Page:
Date of Award

Spring 2021

Document Type

Open Access Thesis


Mechanical Engineering

First Advisor

Michael Van Tooren


The use of carbon fiber composites is rapidly increasing in the aerospace industry. Fiber reinforced plastic composites can primarily be classified as thermoplastic and thermoset, both offer unique advantages over one another. Thermosets cure at relatively low temperature and in general, are lower priced than thermoplastic composites. However, the cost of autoclave for the curing of thermosets is a major drawback. On the other hand, thermoplastics are showing higher damage tolerance. They can be re-melted and re-consolidated and have the potential to be re-used / recycled. The repair of TP composites is not developed yet. Therefore, both the types attract various applications in the aerospace industry. Ideally, it could be advantageous to have zones of thermoplastic and zones of thermoset composite in a single structural element. Joining thermoplastic composites to thermoset composites is challenging and the prevailing methods employed obstructs from realizing the complete potential of these materials, this has led to a greater emphasis on the improvement and development of specific joining approaches allowing to get effective mechanical joint properties even when the thermoplastic carbon fiber composite panel is bonded to a thermoset carbon fiber panel.

This research aims to consolidate thermoplastic and thermoset (epoxy) based carbon composites in a single structural element by grafting the thermoplastic surface with Poly(Glycidyl Methacrylate) (PGMA) which would act as a surface activator/intermediator and facilitate reliable joint of thermoplastic and epoxy. This would also, in turn, enable fusion bonding-based assembly of such structures. For successful application of this concept in primary aircraft structures, a good understanding of what yields reliable and predictable strength of the bond between the thermoplastic zones (implants) and the epoxy zones (substrate) in such structural element is required.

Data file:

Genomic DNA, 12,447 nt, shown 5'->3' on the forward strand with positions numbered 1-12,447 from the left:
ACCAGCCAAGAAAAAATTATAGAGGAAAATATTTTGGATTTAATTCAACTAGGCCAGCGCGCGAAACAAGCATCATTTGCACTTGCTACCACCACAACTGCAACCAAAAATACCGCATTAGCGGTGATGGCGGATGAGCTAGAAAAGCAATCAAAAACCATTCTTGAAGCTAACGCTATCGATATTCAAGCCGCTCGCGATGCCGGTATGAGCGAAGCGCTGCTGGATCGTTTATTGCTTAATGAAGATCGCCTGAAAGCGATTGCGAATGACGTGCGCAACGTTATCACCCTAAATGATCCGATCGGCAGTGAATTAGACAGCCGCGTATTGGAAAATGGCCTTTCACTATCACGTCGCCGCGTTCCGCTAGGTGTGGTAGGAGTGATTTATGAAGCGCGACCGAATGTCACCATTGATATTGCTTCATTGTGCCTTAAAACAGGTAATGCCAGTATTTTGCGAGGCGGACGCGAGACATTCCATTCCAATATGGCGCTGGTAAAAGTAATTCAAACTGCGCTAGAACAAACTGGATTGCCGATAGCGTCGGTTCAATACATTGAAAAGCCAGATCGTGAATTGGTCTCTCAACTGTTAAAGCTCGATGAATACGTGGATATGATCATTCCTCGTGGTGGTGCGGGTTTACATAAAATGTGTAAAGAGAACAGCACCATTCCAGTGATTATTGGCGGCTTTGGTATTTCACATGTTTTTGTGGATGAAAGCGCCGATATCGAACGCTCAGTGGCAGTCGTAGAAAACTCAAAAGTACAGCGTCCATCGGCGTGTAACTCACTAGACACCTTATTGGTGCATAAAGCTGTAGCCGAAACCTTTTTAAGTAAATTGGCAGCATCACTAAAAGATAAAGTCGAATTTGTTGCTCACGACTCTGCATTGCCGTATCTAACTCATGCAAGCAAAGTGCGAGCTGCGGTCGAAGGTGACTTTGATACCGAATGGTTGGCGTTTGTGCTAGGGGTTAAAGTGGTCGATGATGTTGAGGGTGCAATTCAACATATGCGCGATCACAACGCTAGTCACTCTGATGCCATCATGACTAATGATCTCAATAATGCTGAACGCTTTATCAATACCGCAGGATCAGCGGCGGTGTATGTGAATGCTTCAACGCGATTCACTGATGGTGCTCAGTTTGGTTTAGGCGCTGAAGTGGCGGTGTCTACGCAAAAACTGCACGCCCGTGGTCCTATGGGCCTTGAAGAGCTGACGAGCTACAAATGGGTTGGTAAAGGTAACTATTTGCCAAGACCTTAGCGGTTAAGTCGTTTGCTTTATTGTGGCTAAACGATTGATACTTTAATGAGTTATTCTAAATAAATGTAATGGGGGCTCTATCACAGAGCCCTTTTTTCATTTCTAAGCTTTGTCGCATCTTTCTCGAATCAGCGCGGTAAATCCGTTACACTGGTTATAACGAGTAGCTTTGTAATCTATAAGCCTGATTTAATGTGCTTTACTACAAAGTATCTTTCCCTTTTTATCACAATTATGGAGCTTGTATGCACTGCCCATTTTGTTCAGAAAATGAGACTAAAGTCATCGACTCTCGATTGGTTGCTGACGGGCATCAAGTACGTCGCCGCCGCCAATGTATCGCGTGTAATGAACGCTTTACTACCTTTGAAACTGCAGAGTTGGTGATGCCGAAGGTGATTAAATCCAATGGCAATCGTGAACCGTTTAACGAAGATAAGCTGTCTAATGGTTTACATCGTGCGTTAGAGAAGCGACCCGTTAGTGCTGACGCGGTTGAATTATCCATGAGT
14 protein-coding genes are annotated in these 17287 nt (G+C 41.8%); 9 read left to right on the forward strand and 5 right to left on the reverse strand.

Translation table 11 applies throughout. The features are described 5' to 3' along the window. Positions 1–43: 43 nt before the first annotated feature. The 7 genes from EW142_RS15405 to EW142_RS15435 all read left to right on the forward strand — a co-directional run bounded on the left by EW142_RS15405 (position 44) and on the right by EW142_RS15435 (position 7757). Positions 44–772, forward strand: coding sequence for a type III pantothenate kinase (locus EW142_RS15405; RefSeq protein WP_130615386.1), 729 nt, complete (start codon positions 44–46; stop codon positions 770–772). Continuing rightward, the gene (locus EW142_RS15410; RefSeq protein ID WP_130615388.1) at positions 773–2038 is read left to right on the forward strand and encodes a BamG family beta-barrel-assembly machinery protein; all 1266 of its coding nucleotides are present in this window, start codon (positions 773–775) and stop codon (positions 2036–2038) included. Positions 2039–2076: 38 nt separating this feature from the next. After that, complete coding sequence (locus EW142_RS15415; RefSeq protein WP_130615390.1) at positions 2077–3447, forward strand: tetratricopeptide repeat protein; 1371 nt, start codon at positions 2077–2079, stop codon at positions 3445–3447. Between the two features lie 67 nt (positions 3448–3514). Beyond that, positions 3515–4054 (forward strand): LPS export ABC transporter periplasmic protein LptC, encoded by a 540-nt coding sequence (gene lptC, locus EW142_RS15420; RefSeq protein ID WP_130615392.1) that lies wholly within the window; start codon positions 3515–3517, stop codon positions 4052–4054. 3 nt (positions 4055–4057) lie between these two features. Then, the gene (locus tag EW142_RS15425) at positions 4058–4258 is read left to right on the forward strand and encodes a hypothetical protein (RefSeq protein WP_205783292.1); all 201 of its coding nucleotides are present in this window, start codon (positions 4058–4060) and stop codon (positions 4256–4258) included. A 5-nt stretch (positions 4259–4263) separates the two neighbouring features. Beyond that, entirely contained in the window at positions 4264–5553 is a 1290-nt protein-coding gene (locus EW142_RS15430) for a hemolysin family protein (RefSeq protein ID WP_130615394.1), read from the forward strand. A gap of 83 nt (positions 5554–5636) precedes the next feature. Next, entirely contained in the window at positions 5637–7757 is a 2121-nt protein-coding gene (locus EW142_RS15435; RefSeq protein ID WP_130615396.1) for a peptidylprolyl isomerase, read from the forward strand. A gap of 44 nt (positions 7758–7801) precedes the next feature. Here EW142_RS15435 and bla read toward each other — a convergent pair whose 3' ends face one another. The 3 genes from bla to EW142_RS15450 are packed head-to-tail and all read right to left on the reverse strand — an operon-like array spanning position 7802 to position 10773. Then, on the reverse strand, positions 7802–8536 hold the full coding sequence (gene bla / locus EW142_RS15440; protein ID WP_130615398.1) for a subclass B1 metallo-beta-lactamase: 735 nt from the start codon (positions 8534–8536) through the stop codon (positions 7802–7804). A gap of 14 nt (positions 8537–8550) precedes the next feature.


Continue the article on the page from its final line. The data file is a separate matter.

To test the hypotheses in this work, PEKK thermoplastic substrate were polymer grafted with PGMA polymer and were joined (mono grafted co-cured) to TS epoxy plate. The surface topology and dispersion properties were evaluated using water contact angle (WAC) measurements before and after each surface treatment of Atmospheric Pressure Plasma Jet (APPJ). The WCA was used as a measure of surface energy. A design of experiments approach was used to find an optimum process parameters of plasma treatment required to achieve consistent surface energy. Using dip coating, PGMA was grafted on the PEKK based thermoplastic composite panels which then was co-cured with epoxy to form Single Lap Shear (SLS) coupons and Double Cantilever Beam (DCB) coupons. Lap shear strength and Mode I Interlaminar fracture toughness G1c were calculated for each surface preparation configuration. To further examine and understand the bond, optical digital microscopy was performed on the joints.

A significant increase in surface energy was observed after the APPJ surface treatments. The plasma and polymer treated “mono-graft co-cured” specimens showed higher lap shear strength and fracture toughness energy over the untreated specimens. Digital microscopy unveiled the bond line cannot be determined and the bond is seamless, even at the microscopic level. The study demonstrated that the combined effect of APPJ and PGMA surface treatment yields higher bond strength for thermoplastic-epoxy interface joint.